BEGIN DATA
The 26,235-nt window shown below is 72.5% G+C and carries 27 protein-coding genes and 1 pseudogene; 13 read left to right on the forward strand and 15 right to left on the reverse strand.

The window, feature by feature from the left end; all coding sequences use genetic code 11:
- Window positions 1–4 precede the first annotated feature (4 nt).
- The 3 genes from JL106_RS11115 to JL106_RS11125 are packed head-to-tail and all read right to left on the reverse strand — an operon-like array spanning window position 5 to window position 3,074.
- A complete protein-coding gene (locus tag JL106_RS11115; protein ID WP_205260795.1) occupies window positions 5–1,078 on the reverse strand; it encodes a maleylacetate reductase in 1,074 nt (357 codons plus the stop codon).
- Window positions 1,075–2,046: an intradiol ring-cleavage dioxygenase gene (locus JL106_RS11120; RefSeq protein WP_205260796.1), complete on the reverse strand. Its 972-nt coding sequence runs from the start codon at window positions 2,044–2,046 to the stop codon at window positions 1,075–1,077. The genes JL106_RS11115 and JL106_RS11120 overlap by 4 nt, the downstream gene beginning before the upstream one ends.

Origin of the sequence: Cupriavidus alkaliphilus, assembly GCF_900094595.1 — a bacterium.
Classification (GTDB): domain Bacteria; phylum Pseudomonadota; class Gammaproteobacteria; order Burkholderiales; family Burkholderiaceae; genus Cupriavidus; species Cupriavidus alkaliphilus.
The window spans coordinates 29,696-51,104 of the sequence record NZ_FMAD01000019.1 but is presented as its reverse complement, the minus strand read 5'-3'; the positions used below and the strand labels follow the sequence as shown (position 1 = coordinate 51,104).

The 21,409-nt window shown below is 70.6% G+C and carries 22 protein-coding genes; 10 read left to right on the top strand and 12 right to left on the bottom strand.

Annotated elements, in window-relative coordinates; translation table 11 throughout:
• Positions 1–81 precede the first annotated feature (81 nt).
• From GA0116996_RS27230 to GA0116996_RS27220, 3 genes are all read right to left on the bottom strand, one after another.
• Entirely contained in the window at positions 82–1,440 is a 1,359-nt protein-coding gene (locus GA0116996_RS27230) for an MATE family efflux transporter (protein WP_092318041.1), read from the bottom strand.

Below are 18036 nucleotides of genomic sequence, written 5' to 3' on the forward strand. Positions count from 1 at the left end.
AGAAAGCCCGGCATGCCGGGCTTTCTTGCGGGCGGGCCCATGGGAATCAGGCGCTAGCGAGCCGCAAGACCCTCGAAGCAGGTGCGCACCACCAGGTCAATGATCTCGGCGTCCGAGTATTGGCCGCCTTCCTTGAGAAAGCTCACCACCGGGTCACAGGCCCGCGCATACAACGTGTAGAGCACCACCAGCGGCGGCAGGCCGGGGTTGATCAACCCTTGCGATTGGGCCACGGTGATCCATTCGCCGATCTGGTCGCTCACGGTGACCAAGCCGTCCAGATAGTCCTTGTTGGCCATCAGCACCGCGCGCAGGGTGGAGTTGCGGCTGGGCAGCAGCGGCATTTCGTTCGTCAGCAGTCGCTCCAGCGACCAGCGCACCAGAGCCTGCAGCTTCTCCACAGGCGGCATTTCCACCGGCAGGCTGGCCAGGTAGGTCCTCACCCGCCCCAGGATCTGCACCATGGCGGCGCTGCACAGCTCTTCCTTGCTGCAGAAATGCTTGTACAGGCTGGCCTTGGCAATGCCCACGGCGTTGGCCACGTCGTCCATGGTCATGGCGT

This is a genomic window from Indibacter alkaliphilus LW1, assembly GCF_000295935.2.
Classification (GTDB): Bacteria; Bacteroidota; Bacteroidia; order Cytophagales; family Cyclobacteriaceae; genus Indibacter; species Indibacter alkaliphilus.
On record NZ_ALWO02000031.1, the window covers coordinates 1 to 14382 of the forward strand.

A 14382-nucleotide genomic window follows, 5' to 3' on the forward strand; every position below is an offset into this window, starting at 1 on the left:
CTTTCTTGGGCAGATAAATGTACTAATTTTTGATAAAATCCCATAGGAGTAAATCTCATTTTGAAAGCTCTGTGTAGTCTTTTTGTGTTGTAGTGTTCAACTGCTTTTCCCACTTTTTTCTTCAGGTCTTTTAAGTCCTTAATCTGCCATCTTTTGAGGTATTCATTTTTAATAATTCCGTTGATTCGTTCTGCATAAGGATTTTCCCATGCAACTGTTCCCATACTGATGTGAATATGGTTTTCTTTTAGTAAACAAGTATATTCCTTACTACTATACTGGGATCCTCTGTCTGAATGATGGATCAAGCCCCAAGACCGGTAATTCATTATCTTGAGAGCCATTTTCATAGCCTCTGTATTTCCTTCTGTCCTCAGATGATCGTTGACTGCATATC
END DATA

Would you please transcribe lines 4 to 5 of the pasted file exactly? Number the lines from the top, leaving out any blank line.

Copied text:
- The 3 genes from JL106_RS11115 to JL106_RS11125 are packed head-to-tail and all read right to left on the reverse strand — an operon-like array spanning window position 5 to window position 3,074.
- A complete protein-coding gene (locus tag JL106_RS11115; protein ID WP_205260795.1) occupies window positions 5–1,078 on the reverse strand; it encodes a maleylacetate reductase in 1,074 nt (357 codons plus the stop codon).